Marianne supports legislation currently before Congress to establish a U.S. Department of Peace. This Cabinet-level position would research and facilitate non-violent solutions to both domestic and international conflict. Marianne believes it is a much needed addition to our government's current problem-solving techniques, and urges citizens to participate in the effort to wage peace on both a personal and public level.
Congressman Dennis Kucinich, the original sponsor of the bill, joins Marianne to talk about the legislation. Domestically, Congressman Kucinich explains that the Department of Peace would deal with domestic violence, child abuse, racial violence, violence in school, police-community relations and more, while working to support and enable community groups and programs.
"Each department says something about the work of the country—we need to put the work of peace at the highest level of national expression," Dennis says. "This needs to be part of what we're about."
On an international level, Congressman Kucinich says the Department would advise the President and Congress in sophisticated, nonviolent conflict resolution. The creation of a Peace Academy would provide training in promoting peace among nations, just as the Military Academy currently provides training in war strategizing.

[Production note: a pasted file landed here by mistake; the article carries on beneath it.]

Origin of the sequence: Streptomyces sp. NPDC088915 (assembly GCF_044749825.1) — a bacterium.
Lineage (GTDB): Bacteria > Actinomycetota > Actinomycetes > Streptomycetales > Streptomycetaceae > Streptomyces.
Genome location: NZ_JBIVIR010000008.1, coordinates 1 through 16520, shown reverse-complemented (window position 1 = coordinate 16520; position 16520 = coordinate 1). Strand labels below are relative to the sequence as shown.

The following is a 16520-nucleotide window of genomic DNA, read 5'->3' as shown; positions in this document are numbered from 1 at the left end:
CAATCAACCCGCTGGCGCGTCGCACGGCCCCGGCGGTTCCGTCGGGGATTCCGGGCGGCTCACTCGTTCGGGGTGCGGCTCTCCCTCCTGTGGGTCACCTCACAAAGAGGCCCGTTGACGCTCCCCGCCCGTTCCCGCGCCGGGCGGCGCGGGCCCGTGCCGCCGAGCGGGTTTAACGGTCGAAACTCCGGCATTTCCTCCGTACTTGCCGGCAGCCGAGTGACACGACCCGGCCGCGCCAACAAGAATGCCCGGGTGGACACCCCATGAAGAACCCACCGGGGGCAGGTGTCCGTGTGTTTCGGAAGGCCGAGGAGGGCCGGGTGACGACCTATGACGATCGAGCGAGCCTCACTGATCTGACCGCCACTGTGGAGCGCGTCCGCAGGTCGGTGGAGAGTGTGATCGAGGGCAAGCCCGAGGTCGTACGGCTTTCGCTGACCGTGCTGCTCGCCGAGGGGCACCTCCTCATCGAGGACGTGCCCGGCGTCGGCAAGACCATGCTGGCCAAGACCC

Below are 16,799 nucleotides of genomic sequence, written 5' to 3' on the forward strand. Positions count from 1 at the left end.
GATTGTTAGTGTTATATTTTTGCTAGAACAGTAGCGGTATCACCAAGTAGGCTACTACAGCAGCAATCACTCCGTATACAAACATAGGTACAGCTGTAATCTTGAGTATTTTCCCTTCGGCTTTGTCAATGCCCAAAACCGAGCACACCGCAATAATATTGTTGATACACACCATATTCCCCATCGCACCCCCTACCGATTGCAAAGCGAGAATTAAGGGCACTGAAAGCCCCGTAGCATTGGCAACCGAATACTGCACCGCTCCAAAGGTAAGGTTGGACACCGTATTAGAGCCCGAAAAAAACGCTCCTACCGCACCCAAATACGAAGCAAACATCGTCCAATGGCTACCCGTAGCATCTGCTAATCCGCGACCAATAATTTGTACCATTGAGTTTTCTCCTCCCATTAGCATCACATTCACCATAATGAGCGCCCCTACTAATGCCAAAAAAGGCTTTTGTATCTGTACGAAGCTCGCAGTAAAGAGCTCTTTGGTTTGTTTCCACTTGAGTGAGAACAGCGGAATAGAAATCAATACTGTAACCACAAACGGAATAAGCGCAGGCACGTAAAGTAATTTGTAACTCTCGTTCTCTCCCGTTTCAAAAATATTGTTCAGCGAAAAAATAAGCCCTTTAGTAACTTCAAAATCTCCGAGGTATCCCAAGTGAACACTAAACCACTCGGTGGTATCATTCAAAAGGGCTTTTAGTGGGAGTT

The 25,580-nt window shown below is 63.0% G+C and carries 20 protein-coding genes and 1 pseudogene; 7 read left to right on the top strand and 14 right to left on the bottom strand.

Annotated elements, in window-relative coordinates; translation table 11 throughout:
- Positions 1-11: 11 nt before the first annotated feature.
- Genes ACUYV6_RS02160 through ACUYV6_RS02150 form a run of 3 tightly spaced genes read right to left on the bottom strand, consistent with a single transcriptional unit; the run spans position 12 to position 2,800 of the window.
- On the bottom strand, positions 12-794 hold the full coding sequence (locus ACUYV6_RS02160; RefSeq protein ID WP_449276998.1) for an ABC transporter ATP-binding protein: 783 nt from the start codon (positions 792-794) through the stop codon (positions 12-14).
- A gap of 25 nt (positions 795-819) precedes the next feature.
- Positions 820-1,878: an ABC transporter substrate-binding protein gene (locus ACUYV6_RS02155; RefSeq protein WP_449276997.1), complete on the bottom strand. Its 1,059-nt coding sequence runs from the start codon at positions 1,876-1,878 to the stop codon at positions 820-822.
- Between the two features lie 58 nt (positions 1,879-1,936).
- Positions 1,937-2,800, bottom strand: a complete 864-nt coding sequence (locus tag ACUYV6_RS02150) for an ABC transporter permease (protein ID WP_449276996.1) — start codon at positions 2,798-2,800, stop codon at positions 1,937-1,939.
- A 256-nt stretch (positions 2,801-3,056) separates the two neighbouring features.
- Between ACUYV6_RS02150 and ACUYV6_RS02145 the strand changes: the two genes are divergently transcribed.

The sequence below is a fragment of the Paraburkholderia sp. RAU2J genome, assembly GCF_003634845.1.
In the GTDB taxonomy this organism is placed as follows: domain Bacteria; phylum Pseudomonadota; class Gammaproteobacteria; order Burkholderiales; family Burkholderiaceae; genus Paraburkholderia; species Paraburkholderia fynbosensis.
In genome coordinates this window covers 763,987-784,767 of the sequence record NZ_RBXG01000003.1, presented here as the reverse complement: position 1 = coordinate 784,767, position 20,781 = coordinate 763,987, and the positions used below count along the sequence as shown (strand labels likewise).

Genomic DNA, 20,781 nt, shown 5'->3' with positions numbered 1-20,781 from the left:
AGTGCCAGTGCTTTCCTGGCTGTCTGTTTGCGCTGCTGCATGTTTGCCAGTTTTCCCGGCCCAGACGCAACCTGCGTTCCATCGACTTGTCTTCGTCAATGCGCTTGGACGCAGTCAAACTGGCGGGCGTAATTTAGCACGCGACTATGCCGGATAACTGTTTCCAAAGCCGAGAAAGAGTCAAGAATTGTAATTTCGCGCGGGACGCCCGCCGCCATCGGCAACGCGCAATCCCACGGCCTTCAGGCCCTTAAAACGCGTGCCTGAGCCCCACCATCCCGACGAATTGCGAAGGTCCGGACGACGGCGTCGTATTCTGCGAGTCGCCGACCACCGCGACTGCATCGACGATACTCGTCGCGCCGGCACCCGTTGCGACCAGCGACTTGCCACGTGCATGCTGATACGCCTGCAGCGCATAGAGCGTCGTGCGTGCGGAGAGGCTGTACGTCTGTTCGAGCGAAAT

"That's what this is really all about: insisting on human unity, that we have the capacity to work together, that war is not inevitable and we understand that peace is not just the absence of war—it's a matter of an active presence in our own lives and government," says Dennis.
Congressman Kucinich says he has also been involved in setting up "9/10 forums" across the country, or outlets for citizens to voice their thoughts on who we were as a nation before 9/11. Having borrowed the idea from his wife, Dennis says the forums are "aimed at getting people to share their personal narratives, times in their life when they felt courageous and secure and were imbued with a love of country."